July 13, 2004
The Department of Health and Human Services (HHS) welcomes this opportunity to offer testimony for the hearing on H.R. 4057, the "Samaritan Initiative Act of 2004", before the House Committee on Financial Services, Subcommittee on Housing and Community Opportunity. We appreciate the Subcommittee's commitment to examine new approaches to a Federal response to addressing homelessness. We recognize that the approach laid out in the Samaritan Initiative is a departure from past practice and are grateful to the Subcommittee for considering these challenges.
For nearly two decades, HHS has been the steward of programs that address the treatment and support service needs of persons experiencing homelessness, including the delivery of primary health care, mental health and substance abuse services, and the reintegration of homeless persons with their families and communities. We recognize the contribution of these services to the betterment of those experiencing homelessness. We also have recognized that their homeless status makes the delivery of such services more complicated, costly, and challenging. HHS welcomes the opportunity to work more collaboratively with other Departments, particularly the Departments of Housing and Urban Development (HUD) and Veterans Affairs (VA), so that treatment and support services can be linked to stable residential situations.
HHS has worked closely with HUD, VA and the U.S. Interagency Council on Homelessness in developing an Administration proposal and is pleased at the extensive list of co-sponsors who have joined Representative Renzi in offering H.R. 4057, the Samaritan Initiative.
This Initiative reinforces several directions that HHS believes should be pursued. First, as noted above, we believe that treatments and services to homeless persons will be more effective when linked to housing, a linkage accomplished with the Samaritan Initiative. Second, new resources and the administrative alignments of the Samaritan Initiative support HHS's goal to empower our State and community partners to improve their response to people experiencing homelessness, which was published in Strategies for Action, the Department's plan to uphold the Administration's goal of ending chronic homelessness. Third, we need to capitalize on what our research and experiences teach us. Prior research has taught us that coordination between treatment and housing systems leads to improved access to and retention in housing. Our current collaboration with HUD and VA is teaching us that communities are exceptionally receptive to the linkages supported by the Samaritan Initiative, but also require the administrative simplifications that the Act describes - efficiencies in the application for support, flexibilities in the pooling of the resources, clearer designation of governance, and accountability for outcomes that is more meaningful and less burdensome.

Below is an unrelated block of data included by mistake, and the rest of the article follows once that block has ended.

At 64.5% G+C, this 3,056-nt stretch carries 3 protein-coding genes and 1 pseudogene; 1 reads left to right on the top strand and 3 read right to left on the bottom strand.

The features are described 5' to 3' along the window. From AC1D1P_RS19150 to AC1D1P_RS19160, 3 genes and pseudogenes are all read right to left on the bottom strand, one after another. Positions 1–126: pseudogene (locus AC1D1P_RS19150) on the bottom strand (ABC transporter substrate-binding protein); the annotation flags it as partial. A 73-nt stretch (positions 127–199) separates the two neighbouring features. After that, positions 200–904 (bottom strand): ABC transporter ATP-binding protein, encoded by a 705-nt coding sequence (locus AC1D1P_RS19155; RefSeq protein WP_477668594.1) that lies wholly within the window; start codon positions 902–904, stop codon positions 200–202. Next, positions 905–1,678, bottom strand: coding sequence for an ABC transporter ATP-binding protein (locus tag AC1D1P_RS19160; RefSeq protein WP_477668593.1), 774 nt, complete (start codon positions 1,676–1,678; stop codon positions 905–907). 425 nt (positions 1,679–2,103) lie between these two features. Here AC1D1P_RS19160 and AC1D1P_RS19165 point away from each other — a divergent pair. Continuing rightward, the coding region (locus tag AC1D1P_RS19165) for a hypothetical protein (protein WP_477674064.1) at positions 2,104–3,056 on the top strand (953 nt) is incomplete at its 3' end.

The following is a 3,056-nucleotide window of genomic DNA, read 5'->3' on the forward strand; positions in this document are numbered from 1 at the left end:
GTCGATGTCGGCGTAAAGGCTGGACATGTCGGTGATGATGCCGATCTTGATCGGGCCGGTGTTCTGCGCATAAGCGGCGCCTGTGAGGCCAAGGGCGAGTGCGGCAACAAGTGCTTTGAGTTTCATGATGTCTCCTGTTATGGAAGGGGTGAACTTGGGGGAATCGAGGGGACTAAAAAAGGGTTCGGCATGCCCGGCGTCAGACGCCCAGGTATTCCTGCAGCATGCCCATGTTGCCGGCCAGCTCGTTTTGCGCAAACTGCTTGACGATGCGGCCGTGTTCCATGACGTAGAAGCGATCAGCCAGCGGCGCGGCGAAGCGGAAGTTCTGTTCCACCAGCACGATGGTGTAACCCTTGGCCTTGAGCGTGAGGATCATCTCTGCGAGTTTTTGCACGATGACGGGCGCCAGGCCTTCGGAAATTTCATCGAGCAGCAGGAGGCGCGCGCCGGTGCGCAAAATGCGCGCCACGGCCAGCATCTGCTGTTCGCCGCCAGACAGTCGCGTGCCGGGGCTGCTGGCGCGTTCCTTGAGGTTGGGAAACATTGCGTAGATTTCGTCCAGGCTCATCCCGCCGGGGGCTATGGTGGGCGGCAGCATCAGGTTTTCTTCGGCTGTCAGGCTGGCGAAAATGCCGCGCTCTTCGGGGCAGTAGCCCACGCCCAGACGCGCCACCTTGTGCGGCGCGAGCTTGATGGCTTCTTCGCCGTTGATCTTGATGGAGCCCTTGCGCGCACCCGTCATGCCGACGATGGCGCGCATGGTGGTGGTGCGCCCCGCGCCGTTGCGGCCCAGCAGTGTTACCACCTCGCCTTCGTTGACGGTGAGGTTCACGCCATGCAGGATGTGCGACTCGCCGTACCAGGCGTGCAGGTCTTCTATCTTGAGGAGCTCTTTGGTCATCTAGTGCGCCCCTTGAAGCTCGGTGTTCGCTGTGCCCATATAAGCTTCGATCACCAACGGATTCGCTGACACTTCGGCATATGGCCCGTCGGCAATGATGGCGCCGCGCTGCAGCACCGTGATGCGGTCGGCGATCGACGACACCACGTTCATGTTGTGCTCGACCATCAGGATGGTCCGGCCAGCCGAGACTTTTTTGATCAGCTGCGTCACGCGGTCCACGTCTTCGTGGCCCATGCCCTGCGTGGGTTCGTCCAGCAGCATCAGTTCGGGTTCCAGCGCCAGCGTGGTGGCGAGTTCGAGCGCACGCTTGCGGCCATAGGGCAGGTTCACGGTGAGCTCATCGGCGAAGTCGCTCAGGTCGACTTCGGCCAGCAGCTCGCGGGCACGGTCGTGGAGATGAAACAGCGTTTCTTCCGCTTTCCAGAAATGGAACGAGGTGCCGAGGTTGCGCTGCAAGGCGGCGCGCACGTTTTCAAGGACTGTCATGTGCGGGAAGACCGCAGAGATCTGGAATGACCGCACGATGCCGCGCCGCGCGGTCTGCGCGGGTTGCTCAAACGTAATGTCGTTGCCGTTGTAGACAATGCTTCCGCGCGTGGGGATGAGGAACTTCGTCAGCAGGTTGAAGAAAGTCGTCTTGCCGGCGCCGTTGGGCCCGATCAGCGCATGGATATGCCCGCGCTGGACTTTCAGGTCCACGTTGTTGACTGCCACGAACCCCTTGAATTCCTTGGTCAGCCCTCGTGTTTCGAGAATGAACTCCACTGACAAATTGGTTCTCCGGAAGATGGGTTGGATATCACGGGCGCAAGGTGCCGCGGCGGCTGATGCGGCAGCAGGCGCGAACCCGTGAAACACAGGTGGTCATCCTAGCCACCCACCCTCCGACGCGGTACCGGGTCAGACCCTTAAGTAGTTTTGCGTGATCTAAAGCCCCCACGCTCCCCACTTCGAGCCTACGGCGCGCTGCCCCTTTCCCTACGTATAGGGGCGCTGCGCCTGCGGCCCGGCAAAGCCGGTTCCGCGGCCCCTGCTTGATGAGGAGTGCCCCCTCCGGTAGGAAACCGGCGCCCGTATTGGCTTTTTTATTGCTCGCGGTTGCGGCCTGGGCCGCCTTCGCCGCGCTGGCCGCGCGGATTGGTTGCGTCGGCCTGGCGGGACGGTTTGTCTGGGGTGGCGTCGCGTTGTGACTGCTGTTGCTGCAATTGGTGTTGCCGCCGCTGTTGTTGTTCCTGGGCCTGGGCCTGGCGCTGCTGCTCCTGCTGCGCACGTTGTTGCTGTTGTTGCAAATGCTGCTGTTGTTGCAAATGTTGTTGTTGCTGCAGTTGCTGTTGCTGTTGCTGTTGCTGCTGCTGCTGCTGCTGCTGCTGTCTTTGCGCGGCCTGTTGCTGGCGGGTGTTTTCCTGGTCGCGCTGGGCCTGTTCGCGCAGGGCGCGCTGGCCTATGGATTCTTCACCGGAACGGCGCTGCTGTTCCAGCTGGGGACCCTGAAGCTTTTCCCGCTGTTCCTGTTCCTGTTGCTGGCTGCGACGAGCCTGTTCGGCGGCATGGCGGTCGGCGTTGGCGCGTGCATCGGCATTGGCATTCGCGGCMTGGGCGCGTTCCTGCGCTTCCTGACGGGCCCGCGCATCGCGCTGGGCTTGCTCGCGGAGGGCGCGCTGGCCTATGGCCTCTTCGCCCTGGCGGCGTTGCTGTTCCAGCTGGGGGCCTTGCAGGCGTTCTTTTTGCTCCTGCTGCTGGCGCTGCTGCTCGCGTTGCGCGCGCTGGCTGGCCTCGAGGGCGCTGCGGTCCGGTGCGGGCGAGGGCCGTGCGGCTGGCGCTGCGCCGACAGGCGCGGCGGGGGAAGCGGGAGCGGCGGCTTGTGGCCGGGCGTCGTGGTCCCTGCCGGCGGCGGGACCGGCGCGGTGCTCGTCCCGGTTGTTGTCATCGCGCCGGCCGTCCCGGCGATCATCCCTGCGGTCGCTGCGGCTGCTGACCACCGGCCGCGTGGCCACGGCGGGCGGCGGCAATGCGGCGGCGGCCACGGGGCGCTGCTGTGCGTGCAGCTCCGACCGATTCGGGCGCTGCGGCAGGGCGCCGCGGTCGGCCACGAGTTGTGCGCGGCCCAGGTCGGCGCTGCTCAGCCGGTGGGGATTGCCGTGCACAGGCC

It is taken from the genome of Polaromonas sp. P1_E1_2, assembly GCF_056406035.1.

We welcome the collaborations that are supported by the Samaritan Initiative and the authorizations that permit us to work as true partners with the States, cities and counties that have committed to addressing homelessness in new, bold, and creative ways. We look forward to working with the Committee as this legislation progresses.
Last Revised: June 7, 2006